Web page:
Background and aims The purpose of this study is to analyze whether supplementation of general anesthesia with thoracic epidural analgesia is a safe modality of pain relief and prevention of bleeding during liver resection.
Methods We collected data from a prospectively maintained database of 68 patients who underwent open liver surgery by a bilateral subcostal incision. Patients were randomly allocated equally into Group A (n=31) (GA, epidural anaesthesia) and Group B (n=37) (GA) by sealed envelope technique. Anaesthetic consultants with expertise in anaesthesia for liver surgery performed the epidural catheter placement. Thoracic epidural catheters were placed between T7-T8 interspaces preoperatively. The heart rate, systolic blood pressure, diastolic blood pressure, mean blood pressure variations and CVP were compared between Groups A and B at different time intervals intraoperatively. Changes to the epidural or intravenous morphine were evaluated as required by the Acute Pain Service. The outcome was measured in terms of epidural success rates, pain scores, and length of hospital stay.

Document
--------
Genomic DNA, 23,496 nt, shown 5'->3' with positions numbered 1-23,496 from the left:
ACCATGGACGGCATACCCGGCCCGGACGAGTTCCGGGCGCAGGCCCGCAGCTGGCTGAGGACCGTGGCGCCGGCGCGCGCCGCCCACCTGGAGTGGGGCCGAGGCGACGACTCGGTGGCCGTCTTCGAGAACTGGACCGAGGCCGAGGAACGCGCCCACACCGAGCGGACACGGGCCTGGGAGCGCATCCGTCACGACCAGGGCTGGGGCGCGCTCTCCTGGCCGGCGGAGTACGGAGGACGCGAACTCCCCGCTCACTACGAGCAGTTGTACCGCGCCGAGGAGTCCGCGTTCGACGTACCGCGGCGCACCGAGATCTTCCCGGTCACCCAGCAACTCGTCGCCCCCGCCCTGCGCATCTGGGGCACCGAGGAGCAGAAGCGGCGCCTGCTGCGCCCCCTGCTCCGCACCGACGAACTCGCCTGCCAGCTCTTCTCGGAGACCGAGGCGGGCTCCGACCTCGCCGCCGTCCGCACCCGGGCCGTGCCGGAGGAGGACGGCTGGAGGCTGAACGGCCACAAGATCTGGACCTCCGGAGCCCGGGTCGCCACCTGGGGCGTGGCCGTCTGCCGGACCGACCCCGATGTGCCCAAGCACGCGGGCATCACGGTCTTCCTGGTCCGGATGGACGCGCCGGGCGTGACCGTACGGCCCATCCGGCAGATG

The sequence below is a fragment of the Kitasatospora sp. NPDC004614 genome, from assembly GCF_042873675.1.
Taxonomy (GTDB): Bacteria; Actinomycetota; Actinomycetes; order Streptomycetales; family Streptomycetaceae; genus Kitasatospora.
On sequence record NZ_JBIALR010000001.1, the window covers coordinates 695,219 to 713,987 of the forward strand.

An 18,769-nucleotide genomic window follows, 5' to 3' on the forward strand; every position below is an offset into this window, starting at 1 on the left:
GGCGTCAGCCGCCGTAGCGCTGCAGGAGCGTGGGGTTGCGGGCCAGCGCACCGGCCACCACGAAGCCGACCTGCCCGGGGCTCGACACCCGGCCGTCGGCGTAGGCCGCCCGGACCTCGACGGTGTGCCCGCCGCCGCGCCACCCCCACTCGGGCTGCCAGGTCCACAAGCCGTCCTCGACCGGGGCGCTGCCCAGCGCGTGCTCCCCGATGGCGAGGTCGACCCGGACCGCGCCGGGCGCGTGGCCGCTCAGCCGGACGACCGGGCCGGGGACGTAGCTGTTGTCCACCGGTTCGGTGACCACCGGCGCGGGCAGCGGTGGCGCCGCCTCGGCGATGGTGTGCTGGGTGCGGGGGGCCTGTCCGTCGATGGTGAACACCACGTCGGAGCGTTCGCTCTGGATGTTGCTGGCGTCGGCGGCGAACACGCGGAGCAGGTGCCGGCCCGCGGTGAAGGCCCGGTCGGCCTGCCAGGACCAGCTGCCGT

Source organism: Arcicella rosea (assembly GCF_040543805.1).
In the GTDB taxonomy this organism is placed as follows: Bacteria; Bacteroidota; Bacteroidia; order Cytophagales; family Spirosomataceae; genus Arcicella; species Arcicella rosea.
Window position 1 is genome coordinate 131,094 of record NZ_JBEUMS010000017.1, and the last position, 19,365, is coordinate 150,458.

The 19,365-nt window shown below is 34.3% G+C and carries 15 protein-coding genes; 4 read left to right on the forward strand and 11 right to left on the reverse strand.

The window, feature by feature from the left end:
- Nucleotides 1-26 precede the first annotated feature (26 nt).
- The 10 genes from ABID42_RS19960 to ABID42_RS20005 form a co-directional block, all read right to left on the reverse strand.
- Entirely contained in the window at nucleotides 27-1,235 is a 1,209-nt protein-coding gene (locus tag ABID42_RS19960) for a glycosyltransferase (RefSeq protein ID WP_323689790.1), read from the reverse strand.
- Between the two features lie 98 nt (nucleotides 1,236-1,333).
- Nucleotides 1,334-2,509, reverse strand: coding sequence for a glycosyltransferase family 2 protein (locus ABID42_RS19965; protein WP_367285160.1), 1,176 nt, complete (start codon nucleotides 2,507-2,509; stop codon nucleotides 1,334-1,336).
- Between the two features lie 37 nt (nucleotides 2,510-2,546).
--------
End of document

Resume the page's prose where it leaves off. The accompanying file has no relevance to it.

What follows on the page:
Results The hemodynamic response at the time of liver resection was higher in Group B as compared to Group A (CVP: Group A 2,1±0.1 vs Group B 4,2±0.4, p<0.05). Postoperative pain scores were better in epidural group as compared to IV analgesia group up to 48 h.
Conclusions General/epidural anaesthesia decreases both venous return and portal vein pressure, thus contributing to reduced hepatic congestion and surgical blood loss. In addition, placement of a thoracic epidural catheter delivering a local anesthetic with opiates provided safe and effective pain control in patients undergoing major liver resection.
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